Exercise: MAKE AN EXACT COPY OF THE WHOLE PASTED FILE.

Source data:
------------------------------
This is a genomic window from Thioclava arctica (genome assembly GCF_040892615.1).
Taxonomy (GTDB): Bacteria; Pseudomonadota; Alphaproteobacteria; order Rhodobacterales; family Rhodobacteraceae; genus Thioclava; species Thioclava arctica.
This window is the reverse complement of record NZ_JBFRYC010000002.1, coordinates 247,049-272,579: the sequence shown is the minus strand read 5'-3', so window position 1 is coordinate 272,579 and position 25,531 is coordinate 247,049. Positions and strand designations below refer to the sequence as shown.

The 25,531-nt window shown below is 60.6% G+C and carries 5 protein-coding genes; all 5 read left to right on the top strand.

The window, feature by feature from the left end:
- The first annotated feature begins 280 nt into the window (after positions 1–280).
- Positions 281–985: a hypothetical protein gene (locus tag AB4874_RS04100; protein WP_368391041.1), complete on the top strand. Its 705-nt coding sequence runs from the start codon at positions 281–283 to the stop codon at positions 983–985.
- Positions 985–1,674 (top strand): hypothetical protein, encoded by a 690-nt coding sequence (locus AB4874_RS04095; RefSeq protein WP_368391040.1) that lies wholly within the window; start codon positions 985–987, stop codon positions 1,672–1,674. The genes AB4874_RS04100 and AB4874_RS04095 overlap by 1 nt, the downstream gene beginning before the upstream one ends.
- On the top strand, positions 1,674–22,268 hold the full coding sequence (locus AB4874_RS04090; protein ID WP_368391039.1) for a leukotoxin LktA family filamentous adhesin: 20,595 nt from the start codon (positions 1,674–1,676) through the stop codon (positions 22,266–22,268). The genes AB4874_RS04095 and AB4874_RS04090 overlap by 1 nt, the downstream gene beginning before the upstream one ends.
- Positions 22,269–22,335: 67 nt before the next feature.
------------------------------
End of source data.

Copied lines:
This is a genomic window from Thioclava arctica (genome assembly GCF_040892615.1).
Taxonomy (GTDB): Bacteria; Pseudomonadota; Alphaproteobacteria; order Rhodobacterales; family Rhodobacteraceae; genus Thioclava; species Thioclava arctica.
This window is the reverse complement of record NZ_JBFRYC010000002.1, coordinates 247,049-272,579: the sequence shown is the minus strand read 5'-3', so window position 1 is coordinate 272,579 and position 25,531 is coordinate 247,049. Positions and strand designations below refer to the sequence as shown.

The 25,531-nt window shown below is 60.6% G+C and carries 5 protein-coding genes; all 5 read left to right on the top strand.

The window, feature by feature from the left end:
- The first annotated feature begins 280 nt into the window (after positions 1–280).
- Positions 281–985: a hypothetical protein gene (locus tag AB4874_RS04100; protein WP_368391041.1), complete on the top strand. Its 705-nt coding sequence runs from the start codon at positions 281–283 to the stop codon at positions 983–985.
- Positions 985–1,674 (top strand): hypothetical protein, encoded by a 690-nt coding sequence (locus AB4874_RS04095; RefSeq protein WP_368391040.1) that lies wholly within the window; start codon positions 985–987, stop codon positions 1,672–1,674. The genes AB4874_RS04100 and AB4874_RS04095 overlap by 1 nt, the downstream gene beginning before the upstream one ends.
- On the top strand, positions 1,674–22,268 hold the full coding sequence (locus AB4874_RS04090; protein ID WP_368391039.1) for a leukotoxin LktA family filamentous adhesin: 20,595 nt from the start codon (positions 1,674–1,676) through the stop codon (positions 22,266–22,268). The genes AB4874_RS04095 and AB4874_RS04090 overlap by 1 nt, the downstream gene beginning before the upstream one ends.
- Positions 22,269–22,335: 67 nt before the next feature.